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U.S. troops fired at mob after Kabul accident

Pamela Constable Washington Post

KABUL, Afghanistan – U.S. military officials acknowledged Wednesday that American troops had fired at an angry mob that surrounded the scene of a traffic accident in the Afghan capital Monday morning. Officials previously had said the troops fired only in the air.

In the fatal accident, the driver of a U.S. military cargo truck lost control and struck 12 vehicles in rush-hour traffic, killing one person and injuring six. The incident sparked violent, day-long riots that ended with 20 dead, 160 injured and dozens of buildings badly damaged.

The incident has exposed deep public resentment against the presence of foreign troops here and shaken investor confidence in the fledgling postwar economy at a time when Afghanistan faces a mounting threat from armed Taliban fighters and other insurgents in the countryside.

“Initial indications from our investigation are that coalition soldiers did in fact use their weapons in self-defense,” Col. Thomas Collins, a U.S. military spokesman, said at a news conference here. He said it appeared that gunfire had come from the crowd and that the troops had “used their weapons to defend themselves.”

Several people taken to hospitals in Kabul on Monday were suffering from gunshot wounds, but it was not clear who had shot them. During the day, rioters clashed repeatedly with Afghan police and burned down their checkpoints. Some rioters were armed with AK-47 assault rifles, witnesses said.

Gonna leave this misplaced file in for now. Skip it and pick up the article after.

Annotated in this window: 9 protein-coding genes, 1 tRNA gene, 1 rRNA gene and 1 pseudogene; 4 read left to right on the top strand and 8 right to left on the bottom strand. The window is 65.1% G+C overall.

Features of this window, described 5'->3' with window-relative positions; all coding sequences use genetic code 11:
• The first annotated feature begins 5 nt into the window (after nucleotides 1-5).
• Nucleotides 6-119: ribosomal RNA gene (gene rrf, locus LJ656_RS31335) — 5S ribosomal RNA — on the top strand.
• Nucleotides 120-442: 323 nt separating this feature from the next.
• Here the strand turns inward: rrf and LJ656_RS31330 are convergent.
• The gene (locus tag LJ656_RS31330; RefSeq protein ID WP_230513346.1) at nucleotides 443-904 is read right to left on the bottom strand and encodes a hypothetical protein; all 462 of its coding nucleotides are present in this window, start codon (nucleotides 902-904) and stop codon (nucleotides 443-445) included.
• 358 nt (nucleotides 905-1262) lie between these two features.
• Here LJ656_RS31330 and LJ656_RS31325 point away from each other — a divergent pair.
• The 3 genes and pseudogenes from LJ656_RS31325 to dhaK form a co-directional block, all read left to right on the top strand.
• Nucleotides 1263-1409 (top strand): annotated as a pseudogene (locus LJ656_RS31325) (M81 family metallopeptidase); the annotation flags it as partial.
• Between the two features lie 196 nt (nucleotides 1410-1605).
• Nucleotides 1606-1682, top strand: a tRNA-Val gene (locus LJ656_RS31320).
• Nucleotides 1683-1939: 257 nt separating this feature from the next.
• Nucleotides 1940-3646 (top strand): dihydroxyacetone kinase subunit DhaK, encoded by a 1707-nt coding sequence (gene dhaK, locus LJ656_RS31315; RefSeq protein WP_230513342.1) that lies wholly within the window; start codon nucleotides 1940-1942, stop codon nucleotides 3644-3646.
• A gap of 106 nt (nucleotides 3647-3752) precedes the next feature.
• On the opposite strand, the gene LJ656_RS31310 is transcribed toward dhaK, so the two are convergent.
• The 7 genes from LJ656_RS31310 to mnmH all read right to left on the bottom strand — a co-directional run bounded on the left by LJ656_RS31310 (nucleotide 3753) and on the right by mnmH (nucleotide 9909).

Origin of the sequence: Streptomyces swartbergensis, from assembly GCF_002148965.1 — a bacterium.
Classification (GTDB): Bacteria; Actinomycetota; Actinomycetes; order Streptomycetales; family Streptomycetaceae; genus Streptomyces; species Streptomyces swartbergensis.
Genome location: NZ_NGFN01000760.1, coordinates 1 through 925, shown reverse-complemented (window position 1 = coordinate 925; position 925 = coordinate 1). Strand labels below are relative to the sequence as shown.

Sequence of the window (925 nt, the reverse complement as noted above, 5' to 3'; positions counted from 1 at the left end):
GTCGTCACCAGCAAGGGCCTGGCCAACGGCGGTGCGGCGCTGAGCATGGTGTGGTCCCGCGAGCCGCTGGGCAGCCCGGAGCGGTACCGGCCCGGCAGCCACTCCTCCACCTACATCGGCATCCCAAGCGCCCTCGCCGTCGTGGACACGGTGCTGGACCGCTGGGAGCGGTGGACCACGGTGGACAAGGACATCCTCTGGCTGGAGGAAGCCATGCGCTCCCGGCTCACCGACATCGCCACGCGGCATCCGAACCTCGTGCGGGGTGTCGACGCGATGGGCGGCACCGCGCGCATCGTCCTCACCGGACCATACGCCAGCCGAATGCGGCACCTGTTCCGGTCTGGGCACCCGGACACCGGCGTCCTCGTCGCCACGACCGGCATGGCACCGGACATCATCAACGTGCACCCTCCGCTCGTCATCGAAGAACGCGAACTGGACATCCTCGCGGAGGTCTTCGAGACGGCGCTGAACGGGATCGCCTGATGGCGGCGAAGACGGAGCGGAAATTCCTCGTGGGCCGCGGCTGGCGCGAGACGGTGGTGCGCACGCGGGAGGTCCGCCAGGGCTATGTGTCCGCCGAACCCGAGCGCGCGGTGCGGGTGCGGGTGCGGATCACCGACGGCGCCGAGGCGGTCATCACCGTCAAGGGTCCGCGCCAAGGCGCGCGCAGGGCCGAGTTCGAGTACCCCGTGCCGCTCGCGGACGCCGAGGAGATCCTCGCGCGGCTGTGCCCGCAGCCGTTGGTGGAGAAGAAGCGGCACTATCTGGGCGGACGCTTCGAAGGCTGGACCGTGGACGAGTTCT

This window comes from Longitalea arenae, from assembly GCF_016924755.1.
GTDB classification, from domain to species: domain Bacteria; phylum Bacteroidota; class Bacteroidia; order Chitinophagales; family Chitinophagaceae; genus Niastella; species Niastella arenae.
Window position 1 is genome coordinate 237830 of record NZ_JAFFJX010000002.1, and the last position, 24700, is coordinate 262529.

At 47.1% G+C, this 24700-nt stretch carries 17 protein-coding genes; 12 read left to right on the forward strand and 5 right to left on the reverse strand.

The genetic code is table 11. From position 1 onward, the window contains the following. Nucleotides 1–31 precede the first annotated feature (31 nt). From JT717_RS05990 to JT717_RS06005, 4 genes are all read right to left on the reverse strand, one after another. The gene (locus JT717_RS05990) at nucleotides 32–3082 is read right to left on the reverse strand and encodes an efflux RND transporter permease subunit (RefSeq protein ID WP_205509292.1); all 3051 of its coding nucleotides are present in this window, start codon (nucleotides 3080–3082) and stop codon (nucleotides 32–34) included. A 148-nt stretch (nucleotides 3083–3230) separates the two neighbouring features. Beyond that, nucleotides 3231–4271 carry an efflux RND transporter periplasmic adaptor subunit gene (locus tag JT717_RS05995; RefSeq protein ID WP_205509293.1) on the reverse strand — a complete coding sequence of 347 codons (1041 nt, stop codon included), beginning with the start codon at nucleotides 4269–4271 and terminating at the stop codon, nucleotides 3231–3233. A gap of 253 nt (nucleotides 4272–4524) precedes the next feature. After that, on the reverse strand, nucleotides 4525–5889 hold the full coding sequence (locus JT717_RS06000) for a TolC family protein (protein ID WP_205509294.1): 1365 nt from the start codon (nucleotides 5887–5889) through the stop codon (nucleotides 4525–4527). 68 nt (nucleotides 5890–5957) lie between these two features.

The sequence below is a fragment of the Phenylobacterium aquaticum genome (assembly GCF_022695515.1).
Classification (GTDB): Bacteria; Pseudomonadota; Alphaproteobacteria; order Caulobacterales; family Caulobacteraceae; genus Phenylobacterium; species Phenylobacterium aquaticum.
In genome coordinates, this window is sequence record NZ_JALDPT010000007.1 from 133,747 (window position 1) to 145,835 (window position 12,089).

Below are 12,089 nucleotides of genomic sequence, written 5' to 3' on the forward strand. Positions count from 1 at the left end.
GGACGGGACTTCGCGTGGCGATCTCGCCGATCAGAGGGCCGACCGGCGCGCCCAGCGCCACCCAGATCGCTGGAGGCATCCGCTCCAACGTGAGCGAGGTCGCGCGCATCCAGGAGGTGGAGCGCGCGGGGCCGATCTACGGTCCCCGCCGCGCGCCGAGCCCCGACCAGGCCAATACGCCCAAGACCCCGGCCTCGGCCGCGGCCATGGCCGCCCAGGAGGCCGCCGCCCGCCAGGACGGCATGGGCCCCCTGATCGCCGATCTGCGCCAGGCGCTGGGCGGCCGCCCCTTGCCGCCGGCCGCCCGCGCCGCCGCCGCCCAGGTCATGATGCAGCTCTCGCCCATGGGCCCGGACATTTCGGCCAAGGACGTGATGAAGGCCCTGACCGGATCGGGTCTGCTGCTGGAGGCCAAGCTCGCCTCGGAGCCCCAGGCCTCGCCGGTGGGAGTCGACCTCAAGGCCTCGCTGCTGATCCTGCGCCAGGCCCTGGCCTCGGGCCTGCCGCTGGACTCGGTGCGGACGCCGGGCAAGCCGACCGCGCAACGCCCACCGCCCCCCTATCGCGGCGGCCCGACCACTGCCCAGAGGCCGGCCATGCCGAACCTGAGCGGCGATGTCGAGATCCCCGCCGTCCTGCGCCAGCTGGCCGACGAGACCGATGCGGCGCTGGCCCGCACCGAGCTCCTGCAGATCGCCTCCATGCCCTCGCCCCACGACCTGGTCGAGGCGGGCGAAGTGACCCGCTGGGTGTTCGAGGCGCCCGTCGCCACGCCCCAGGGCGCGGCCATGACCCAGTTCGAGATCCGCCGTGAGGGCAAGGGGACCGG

Collins repeatedly expressed regret for the accident and the deaths. But he also said the truck driver had done everything possible to avoid hitting pedestrians and occupied vehicles after his brakes failed on a steep hill leading down to a busy intersection.

After the accident, he said, U.S. troops in the convoy began to aid injured civilians but were quickly surrounded by an angry crowd of 300 to 500 men who started to throw stones at them. He said city police soon arrived and formed a barricade around the halted convoy, but that the crowd became increasingly hostile. The U.S. troops decided to leave, firing some shots in the process, he said.

Collins said no U.S. soldier had been injured, but he added, “that doesn’t mean they were not in serious, immediate danger of injury or death.” He said victims of the accident and their families would be compensated.

As word of the accident and possible civilian shootings spread through the city, enraged mobs swarmed into downtown Kabul, attacking banks, hotels and foreign aid offices and burning dozens of cars. It was the worst violence the Afghan capital has seen since the overthrow of the Taliban in 2001.

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